But it should also go without saying that aesthetics also matter and that the ranks of those who have a vested interest in insisting they don’t, as I’ve written before, now include major corporations that are hard at work pressing as much of culture as they can into a profitable gray slurry. And they benefit from another negative aspect of interpretation as a mass cultural practice that I don’t think Sontag quite foresaw. The idea that most of what really matters about a work of art lies either beneath its surface or outside itself facilitates the project of churning out ready-made bullshit; Ant-Man 13 or some such is a less offensive prospect in a culture always ready to convince itself that a work of art might be more interesting, complex, or worthy of discussion than it initially appears ⁠— that the formal properties and accomplishments (or lack thereof) of a work in itself are dwarfed in significance by the meanings we might strain to find within it or the sociocultural conversations we might freight it with.

The truth is that as rigorous as interpretation can be, it’s not especially difficult to whet the interest or satisfy the demands of most of our interpreters. After all, you need little more than an internet connection and a social media account to do the work of interpretation for a mass audience today; though it’s hardly their fault, The Walt Disney Company benefits from the proliferation of interpreters who haven’t seen or experienced enough to know that an individual work of shlock isn’t actually made less schlocky, on formal grounds, by its narrative interconnectedness with twenty-five other works of schlock, or by what one might write about superheroes as mythological figures and archetypes. It’s also not that hard, though conservatives are doing their best to make it harder, for these companies to pump out work that’s scrupulously unproblem- and unPablo-matic. Part of what’s angering the right so these days is that the entertainment industry has taken readily to acts of progressive posturing that cost it relatively little and don’t require much improvement in the actual quality of the work Hollywood puts out. Executives know that most in marginalized groups desperate to finally “be seen” on screen will settle for being seen in something mediocre if need be rather in than something formally novel, challenging, or interesting.

The putatively surface-level questions of aesthetics matter at the level of production as well; the formal qualities of a work, obviously, materially reflect how and why it was made. Three recent pieces on this are worth your time. The first is a review of two new books on Spotify and the streaming music economy by Daniel Cohen in the London Review of Books. As I believe I’ve written here before, the shape of popular music is perceptibly changing in response to technological shifts and incentive structures that remain opaque to most listeners:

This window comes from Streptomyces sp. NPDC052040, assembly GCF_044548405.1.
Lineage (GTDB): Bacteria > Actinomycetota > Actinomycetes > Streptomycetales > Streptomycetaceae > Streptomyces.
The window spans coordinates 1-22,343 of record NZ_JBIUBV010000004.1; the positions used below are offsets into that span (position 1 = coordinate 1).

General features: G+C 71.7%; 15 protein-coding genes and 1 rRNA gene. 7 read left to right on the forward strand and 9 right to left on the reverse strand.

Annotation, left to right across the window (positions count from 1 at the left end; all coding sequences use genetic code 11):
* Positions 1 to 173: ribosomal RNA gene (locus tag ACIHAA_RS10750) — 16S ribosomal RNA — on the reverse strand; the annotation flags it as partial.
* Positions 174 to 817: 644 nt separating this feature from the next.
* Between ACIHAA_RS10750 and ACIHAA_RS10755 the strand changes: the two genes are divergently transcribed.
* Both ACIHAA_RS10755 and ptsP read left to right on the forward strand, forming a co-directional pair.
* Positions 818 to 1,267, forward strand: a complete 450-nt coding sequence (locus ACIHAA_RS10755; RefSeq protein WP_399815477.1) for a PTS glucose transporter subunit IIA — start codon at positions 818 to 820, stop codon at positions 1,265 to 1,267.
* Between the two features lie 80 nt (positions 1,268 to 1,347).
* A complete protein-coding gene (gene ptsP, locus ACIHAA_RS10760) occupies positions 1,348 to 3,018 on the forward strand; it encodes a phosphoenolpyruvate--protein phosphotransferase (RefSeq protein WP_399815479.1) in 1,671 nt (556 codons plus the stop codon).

If an artist can’t hold someone’s attention for those first thirty seconds, they don’t get paid. Some have adapted the way they go about making music accordingly. In 2010, less than 20 per cent of number one songs in the US had choruses that started within the first fifteen seconds; by 2018, almost 40 per cent did. Meanwhile, hits have got shorter: between 2013 and 2018, the length of the average song on the Billboard Hot 100 chart in the US fell from 3 minutes 50 seconds to 3 minutes 30 seconds. (The rise of TikTok, where only a segment of a song tends to be played, has intensified this trend.) Since an artist is paid the same amount irrespective of a song’s length, it makes sense to keep it short, in the hope that a listener will get through more songs. So as pop songs got shorter, albums got longer: between 2013 and 2018, the average duration of the most streamed albums on Spotify increased by almost ten minutes, to sixty minutes. (There have been some endearing efforts to exploit the thirty-second rule: in 2014, the American funk band Vulfpeck released Sleepify, an album consisting of ten silent songs that each lasted 31 or 32 seconds, in order to earn enough money to fund a tour. They made almost $20,000 before Spotify took the album down.)

The second piece ⁠— also about sound, really ⁠— is Devin Gordon’s bewildered investigation into the popularity of watching things with subtitles in The Atlantic. As it turns out, one of the culprits here, according to Game of Thrones sound mixer Onnalee Blank, is media consolidation:

Specifically, it has everything to do with LKFS, which stands for “Loudness, K-weighted, relative to full scale” and which, for the sake of simplicity, is a unit for measuring loudness. Traditionally it’s been anchored to the dialogue. For years, going back to the golden age of broadcast television and into the pay-cable era, audio engineers had to deliver sound levels within an industry-standard LKFS, or their work would get kicked back to them. That all changed when streaming companies seized control of the industry, a period of time that rather neatly matches Game of Thrones’ run on HBO. According to Blank, Game of Thrones sounded fantastic for years, and she’s got the Emmys to prove it. Then, in 2018, just prior to the show’s final season, AT&T bought HBO’s parent company and overlaid its own uniform loudness spec, which was flatter and simpler to scale across a large library of content. But it was also, crucially, un-anchored to the dialogue.